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  1. Beleaguered Hindalco, Vedanta, Hindustan Copper demand hike in import duty to 7.5 %

Beleaguered Hindalco, Vedanta, Hindustan Copper demand hike in import duty to 7.5 %

The industry has requested the government to reinstate the export incentive in phased manner. For the first six months, it should be retained at the 2% level and then at 1.5% level in the next fiscal and at 1% for the subsequent two financial years.

By: | New Delhi | Updated: September 6, 2016 6:34 AM
Copper.l.reu Ramnath said imports are growing at an alarming rate of over 20% for the last five years. Imports have risen from 93,000 tonne in 2011-12 to 2.06 LT last fiscal. (Reuters)

Like steel and aluminium, the country’s copper sector is also facing import blues. In a recent meeting with the government, country’s top copper producers — Hindalco, Vedanta and Hindustan Copper — have demanded that import duty on the finished copper products be raised to 7.5% from 5% now in order to ensure a level-playing field to them.

They also want 2.5% import duty on copper concentrate, the raw material that they need to entirely import to produce finished products, to be brought down to nil and the revival of the 2% export incentive, which withdrawn with effect from April 1.

“We have made presentations to various departments in the government. Recently, we met Cabinet secretary also where officials from other departments, including mining and commerce, were present. We have urged that the prevailing inverted duty structure should go,” said P Ramnath, vice-president, Indian Primary Copper Producers Association (IPCPA).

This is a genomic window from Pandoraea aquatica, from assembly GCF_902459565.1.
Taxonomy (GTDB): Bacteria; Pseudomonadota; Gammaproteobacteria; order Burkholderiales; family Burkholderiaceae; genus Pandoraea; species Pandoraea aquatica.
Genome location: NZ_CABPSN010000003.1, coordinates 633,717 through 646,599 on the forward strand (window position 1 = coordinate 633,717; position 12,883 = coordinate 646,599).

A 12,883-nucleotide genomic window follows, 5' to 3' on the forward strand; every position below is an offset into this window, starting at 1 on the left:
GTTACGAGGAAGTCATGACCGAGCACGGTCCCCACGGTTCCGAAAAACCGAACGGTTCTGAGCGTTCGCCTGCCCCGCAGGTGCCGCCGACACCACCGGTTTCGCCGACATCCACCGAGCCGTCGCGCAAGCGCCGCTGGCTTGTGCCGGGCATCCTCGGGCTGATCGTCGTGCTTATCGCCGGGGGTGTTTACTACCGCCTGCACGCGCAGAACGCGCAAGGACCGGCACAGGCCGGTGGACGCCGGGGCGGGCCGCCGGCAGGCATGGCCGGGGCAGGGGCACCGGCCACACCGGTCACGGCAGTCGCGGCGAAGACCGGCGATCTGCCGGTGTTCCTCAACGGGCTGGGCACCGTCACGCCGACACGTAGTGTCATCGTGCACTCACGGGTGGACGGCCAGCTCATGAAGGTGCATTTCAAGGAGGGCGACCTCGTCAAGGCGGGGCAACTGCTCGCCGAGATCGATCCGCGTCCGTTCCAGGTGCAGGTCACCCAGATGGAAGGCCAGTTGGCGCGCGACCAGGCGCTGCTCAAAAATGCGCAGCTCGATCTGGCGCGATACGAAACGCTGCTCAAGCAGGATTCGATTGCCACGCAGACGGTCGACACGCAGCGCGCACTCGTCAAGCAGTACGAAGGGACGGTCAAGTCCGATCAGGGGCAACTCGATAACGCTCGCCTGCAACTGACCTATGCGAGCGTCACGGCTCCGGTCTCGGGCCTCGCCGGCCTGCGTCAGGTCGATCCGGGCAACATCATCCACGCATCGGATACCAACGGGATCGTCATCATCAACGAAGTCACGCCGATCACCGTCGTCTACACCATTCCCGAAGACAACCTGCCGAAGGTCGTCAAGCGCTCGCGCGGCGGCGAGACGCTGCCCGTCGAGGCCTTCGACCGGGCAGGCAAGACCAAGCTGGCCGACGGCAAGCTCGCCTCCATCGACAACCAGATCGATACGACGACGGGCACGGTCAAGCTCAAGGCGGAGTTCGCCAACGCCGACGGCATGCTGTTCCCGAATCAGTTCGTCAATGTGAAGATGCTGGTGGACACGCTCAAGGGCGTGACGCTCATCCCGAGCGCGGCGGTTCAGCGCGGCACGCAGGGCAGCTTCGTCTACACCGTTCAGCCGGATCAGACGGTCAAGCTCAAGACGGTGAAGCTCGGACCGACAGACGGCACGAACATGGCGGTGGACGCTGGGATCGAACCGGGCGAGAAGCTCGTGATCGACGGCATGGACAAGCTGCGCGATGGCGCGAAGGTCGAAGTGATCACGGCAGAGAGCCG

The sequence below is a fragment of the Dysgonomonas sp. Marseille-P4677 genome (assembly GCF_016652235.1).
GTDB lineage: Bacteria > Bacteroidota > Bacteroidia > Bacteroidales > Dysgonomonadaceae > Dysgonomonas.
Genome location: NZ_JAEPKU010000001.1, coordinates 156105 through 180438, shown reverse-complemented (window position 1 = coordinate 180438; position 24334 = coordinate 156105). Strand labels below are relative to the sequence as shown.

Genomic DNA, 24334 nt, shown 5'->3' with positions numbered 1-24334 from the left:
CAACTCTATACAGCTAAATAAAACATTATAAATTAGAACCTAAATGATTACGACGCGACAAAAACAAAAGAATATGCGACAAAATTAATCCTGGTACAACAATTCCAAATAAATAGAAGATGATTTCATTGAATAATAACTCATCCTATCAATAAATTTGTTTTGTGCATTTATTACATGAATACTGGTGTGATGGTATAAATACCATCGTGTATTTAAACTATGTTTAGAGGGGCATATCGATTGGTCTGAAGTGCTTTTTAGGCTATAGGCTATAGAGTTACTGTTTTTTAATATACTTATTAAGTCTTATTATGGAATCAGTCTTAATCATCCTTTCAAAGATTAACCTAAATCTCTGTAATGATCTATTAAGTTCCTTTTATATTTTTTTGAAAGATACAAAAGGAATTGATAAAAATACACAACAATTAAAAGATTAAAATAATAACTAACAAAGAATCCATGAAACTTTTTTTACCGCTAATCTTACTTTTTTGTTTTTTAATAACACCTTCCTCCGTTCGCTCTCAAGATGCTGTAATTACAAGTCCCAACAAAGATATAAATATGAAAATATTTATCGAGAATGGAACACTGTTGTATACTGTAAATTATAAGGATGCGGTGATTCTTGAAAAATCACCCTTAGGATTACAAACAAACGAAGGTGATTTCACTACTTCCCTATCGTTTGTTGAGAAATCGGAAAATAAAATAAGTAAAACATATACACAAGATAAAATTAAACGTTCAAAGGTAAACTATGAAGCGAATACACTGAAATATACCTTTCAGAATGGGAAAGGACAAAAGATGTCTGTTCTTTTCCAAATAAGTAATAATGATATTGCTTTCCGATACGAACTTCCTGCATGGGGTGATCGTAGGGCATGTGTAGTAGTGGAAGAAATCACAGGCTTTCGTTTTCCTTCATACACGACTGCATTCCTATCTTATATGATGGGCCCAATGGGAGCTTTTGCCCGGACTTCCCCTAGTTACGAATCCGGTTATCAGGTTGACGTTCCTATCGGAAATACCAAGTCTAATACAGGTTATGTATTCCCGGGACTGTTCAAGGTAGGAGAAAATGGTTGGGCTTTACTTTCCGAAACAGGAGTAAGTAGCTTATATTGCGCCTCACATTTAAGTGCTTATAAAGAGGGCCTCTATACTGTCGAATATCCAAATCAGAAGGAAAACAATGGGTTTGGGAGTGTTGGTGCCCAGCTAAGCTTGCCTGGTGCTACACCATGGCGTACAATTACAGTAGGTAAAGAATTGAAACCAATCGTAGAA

Copper

Last fiscal, India consumed 6.7 lakh tonne (LT) copper, 31% of which was fed by imports. Ramnath said imports are growing at an alarming rate of over 20% for the last five years. Imports have risen from 93,000 tonne in 2011-12 to 2.06 LT last fiscal. Ramnath, who is also the chief executive officer of Vedanta’s Sterlite Copper, said imports are likely to go up beyond 2.5 LT in the current fiscal.

Though the installed capacity of domestic firms is at around 10 LT, their capacity utilisation was 80%. Indian firms exported 45% of their production, primarily to China, in 2015-16.”We are already at an disadvantageous position and losing in competition from Japan and other countries in Asean because of their various advantages including different tax incentives. There is a need to review the free trade pacts with these countries,” Ramnath said.

Asean countries and Japan cumulative account for around 40% of the total imports to India. Industry data showed imports from Asean countries have grown at a CAGR of 120% over the last six years while for Japan, the CAGR is 109% during the same period. Asean countries enjoy 1% duty concessions against MFN duty of 5%. Imports from Japan attract 2.27% duty which is going to become 1.82% from April 2017 onwards and nil from April, 2012 under the free trade pact.

The industry has requested the government to reinstate the export incentive in phased manner. For the first six months, it should be retained at the 2% level and then at 1.5% level in the next fiscal and at 1% for the subsequent two financial years.

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